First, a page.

Riding up the Mystic River, you can see all of the work underway to build the resort casino coming to the Boston area in about 18 more months.
More than 1,500 workers are building what will become a $2.4 billion, 27-story casino along the riverbanks — complete with convention space, and views of the Boston skyline.
But in addition to the construction, there’s also some major environmental remediation going on. The site itself is built on land that housed chemical plants for more than a century.
They’ve already carted off more than 600 thousand tons of dirt — old contaminated soil left on the property that housed chemical plants for more than a century. They’ve started work on a living shoreline, with greenery taking hold on what a few months ago was just sand and dirt.
Now the focus is on the water itself — or more accurately, what’s below it.
A ‘Biological Desert’
“You know, this was a chemical plant,” said Chris Gordon, president of Wynn Development. “Stuff migrated into the water.”
That’s putting it lightly. The site housed chemical and industrial buildings for more than a century, eventually going vacant before Wynn Resorts bought the property to house its future casino.
“It was a biological desert. And what that means is they found nothing alive,” Gordon said. “And in the Northeast, in a harbor, that’s very unusual. There’s always organisms, there’s always something moving around. They found nothing in that area.”
For the next two and a half months, teams will be working eight-hour shifts — 24 hours a day — to dredge an inlet of the Mystic River that is one of the river’s most polluted spots.
All it takes is one look at the dirt being dug out of the river to see just how polluted it is. In a massive barge filled with sediment and water, the water has turned a yellowish brown with streaks of rusty orange running throughout.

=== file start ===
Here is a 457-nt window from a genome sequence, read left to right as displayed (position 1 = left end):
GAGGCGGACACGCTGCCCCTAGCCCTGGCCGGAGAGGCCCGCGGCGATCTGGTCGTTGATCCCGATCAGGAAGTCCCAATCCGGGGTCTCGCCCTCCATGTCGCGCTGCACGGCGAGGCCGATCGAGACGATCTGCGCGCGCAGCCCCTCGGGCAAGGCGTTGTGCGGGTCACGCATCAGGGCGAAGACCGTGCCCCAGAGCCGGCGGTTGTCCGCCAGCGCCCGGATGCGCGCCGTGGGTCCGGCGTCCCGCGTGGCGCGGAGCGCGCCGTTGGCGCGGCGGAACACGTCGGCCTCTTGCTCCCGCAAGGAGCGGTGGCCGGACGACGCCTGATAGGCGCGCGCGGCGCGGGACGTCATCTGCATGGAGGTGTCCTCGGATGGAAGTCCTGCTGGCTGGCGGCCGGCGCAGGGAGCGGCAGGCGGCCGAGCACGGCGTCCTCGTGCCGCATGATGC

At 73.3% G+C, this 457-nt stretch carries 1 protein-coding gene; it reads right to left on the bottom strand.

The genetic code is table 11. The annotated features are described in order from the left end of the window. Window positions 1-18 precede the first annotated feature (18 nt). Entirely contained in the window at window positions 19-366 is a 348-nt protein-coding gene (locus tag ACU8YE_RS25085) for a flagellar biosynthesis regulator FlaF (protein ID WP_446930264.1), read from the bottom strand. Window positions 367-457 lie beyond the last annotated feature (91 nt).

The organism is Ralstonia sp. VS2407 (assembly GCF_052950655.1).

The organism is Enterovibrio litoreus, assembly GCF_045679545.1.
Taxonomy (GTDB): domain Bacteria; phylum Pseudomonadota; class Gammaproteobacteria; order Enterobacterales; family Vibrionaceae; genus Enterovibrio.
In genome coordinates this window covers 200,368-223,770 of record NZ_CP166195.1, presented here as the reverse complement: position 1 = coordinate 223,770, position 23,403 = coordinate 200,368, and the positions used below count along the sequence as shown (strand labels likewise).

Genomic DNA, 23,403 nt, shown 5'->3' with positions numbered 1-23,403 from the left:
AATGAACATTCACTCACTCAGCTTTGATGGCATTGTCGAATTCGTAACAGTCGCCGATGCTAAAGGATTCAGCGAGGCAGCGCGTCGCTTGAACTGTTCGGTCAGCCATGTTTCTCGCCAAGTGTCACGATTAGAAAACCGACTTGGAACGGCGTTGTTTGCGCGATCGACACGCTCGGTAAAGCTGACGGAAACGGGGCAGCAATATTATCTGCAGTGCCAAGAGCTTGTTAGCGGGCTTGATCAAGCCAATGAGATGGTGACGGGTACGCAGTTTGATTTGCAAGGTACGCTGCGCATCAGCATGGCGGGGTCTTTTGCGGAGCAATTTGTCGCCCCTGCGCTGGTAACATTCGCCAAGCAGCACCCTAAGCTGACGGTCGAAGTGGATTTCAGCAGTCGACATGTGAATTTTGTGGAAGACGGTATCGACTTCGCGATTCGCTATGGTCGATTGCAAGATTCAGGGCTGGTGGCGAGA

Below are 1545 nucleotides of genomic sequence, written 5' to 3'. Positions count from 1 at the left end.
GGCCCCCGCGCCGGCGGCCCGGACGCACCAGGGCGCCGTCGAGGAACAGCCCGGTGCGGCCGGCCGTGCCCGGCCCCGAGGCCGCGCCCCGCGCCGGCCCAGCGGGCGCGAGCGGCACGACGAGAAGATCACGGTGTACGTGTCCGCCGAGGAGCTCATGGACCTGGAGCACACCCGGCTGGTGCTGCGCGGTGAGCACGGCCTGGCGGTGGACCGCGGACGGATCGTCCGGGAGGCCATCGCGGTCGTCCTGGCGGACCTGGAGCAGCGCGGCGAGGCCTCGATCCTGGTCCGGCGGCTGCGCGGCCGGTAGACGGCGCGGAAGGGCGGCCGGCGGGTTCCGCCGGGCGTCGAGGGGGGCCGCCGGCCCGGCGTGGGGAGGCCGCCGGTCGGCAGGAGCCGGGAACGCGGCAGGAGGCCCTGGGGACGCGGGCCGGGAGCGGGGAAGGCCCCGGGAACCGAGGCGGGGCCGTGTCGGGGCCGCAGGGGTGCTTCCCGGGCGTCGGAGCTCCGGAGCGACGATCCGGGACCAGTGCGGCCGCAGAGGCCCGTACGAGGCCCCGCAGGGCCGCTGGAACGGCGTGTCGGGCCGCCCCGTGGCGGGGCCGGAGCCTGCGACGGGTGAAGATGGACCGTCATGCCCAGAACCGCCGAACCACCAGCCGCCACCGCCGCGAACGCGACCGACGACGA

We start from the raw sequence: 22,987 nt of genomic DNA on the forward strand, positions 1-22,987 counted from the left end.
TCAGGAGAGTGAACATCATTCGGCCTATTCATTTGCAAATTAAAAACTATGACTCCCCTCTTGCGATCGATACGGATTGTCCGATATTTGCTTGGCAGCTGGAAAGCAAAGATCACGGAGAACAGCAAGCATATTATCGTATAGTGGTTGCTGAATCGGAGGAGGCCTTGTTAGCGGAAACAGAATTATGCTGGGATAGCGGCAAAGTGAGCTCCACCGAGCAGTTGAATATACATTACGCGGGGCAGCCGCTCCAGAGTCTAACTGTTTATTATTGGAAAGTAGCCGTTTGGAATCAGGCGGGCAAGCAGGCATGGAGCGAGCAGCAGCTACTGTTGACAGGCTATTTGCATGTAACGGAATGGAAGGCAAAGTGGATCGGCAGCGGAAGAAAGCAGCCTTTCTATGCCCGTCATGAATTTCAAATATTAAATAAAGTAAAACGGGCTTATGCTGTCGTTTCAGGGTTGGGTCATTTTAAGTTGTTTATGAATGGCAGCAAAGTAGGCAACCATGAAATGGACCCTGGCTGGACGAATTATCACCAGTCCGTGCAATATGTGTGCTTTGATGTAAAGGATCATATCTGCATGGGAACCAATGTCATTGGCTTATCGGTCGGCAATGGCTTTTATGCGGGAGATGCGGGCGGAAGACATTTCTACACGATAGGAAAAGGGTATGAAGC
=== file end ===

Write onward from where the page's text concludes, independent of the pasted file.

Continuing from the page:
“Well, it’s got heavy metals in it. It’s got lead, it’s got arsenic, that kind of stuff. So you don’t want to spend a lot of time in contact with it,” said Gordon.
Once water drains from the barge, the sediment gets taken to a nearby dock, where it’s sorted and trucked to a landfill.
‘Unusual’ — And Costly — Environmental Cleanup
The work here serves two purposes: first to deepen the river and make it easier for boats to dock once the casino’s finished, and second, to clean up one of the dirtiest sites along the Mystic River.
“The big picture here is that, in the near term, that area around the living shoreline… will have healthy habitat for the first time in a couple hundred years,” said Patrick Herron, the executive director of the Mystic River Watershed Association.
He said this kind of environmental cleanup is unusual. A new developer, he says, rarely comes in and cleans up old pollution.
“What they’ll typically do is build a building on it and pave it over. And they’ll basically have shifted the burden to the next owner. To say look, don’t worry, we’re not going to put the public in harm’s way. We’ve paved it over and sealed it up.”
The challenge with a cleanup of this magnitude is that it costs money. A lot of it. Wynn expects to spend about $30 million in total cleanup between both land and water.
Herron said few other developers even could perform that scale of a cleanup.
“Your profit margin would disappear quickly on the three-floor condo versus the scale of development here.”
The work is expected to finish by mid-February, when it needs to stop to make way for migrating fish.
Wynn Boston Harbor is scheduled to open in June 2019.